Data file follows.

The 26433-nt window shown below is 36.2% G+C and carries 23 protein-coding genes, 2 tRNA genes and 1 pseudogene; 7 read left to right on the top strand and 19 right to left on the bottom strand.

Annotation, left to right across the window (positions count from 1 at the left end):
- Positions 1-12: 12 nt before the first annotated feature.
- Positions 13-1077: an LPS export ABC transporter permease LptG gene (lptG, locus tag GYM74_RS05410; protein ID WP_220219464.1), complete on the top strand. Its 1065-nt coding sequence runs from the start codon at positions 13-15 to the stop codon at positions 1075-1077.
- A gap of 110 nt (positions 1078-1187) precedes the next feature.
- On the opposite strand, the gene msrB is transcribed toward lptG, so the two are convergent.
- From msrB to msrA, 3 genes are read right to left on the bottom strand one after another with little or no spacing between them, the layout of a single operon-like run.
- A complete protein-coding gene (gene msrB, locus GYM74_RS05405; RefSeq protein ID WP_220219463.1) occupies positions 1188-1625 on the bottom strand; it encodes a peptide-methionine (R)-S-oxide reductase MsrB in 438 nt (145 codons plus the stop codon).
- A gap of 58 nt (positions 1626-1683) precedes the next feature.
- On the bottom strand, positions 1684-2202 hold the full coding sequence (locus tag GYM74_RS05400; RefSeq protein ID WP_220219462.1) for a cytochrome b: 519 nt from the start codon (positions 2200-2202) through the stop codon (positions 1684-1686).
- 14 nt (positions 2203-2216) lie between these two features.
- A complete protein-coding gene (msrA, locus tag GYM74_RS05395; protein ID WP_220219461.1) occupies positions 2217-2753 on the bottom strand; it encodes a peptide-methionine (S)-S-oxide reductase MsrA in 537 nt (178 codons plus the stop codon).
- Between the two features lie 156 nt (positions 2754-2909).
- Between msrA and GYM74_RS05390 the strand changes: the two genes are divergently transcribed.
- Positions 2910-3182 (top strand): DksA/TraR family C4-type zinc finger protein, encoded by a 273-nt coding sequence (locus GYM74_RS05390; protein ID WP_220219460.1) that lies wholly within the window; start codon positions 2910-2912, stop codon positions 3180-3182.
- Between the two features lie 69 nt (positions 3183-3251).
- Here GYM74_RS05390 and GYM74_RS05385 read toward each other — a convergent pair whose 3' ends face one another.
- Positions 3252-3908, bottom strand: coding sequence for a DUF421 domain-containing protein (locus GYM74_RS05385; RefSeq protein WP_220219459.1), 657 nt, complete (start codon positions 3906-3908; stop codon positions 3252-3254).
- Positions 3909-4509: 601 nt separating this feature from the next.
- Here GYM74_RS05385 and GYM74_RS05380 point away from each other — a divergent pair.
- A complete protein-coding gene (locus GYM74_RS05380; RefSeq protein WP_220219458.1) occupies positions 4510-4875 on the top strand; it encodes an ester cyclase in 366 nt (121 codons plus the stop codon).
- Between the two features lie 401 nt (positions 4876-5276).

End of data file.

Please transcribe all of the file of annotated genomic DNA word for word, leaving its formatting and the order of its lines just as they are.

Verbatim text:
The 26433-nt window shown below is 36.2% G+C and carries 23 protein-coding genes, 2 tRNA genes and 1 pseudogene; 7 read left to right on the top strand and 19 right to left on the bottom strand.

Annotation, left to right across the window (positions count from 1 at the left end):
- Positions 1-12: 12 nt before the first annotated feature.
- Positions 13-1077: an LPS export ABC transporter permease LptG gene (lptG, locus tag GYM74_RS05410; protein ID WP_220219464.1), complete on the top strand. Its 1065-nt coding sequence runs from the start codon at positions 13-15 to the stop codon at positions 1075-1077.
- A gap of 110 nt (positions 1078-1187) precedes the next feature.
- On the opposite strand, the gene msrB is transcribed toward lptG, so the two are convergent.
- From msrB to msrA, 3 genes are read right to left on the bottom strand one after another with little or no spacing between them, the layout of a single operon-like run.
- A complete protein-coding gene (gene msrB, locus GYM74_RS05405; RefSeq protein ID WP_220219463.1) occupies positions 1188-1625 on the bottom strand; it encodes a peptide-methionine (R)-S-oxide reductase MsrB in 438 nt (145 codons plus the stop codon).
- A gap of 58 nt (positions 1626-1683) precedes the next feature.
- On the bottom strand, positions 1684-2202 hold the full coding sequence (locus tag GYM74_RS05400; RefSeq protein ID WP_220219462.1) for a cytochrome b: 519 nt from the start codon (positions 2200-2202) through the stop codon (positions 1684-1686).
- 14 nt (positions 2203-2216) lie between these two features.
- A complete protein-coding gene (msrA, locus tag GYM74_RS05395; protein ID WP_220219461.1) occupies positions 2217-2753 on the bottom strand; it encodes a peptide-methionine (S)-S-oxide reductase MsrA in 537 nt (178 codons plus the stop codon).
- Between the two features lie 156 nt (positions 2754-2909).
- Between msrA and GYM74_RS05390 the strand changes: the two genes are divergently transcribed.
- Positions 2910-3182 (top strand): DksA/TraR family C4-type zinc finger protein, encoded by a 273-nt coding sequence (locus GYM74_RS05390; protein ID WP_220219460.1) that lies wholly within the window; start codon positions 2910-2912, stop codon positions 3180-3182.
- Between the two features lie 69 nt (positions 3183-3251).
- Here GYM74_RS05390 and GYM74_RS05385 read toward each other — a convergent pair whose 3' ends face one another.
- Positions 3252-3908, bottom strand: coding sequence for a DUF421 domain-containing protein (locus GYM74_RS05385; RefSeq protein WP_220219459.1), 657 nt, complete (start codon positions 3906-3908; stop codon positions 3252-3254).
- Positions 3909-4509: 601 nt separating this feature from the next.
- Here GYM74_RS05385 and GYM74_RS05380 point away from each other — a divergent pair.
- A complete protein-coding gene (locus GYM74_RS05380; RefSeq protein WP_220219458.1) occupies positions 4510-4875 on the top strand; it encodes an ester cyclase in 366 nt (121 codons plus the stop codon).
- Between the two features lie 401 nt (positions 4876-5276).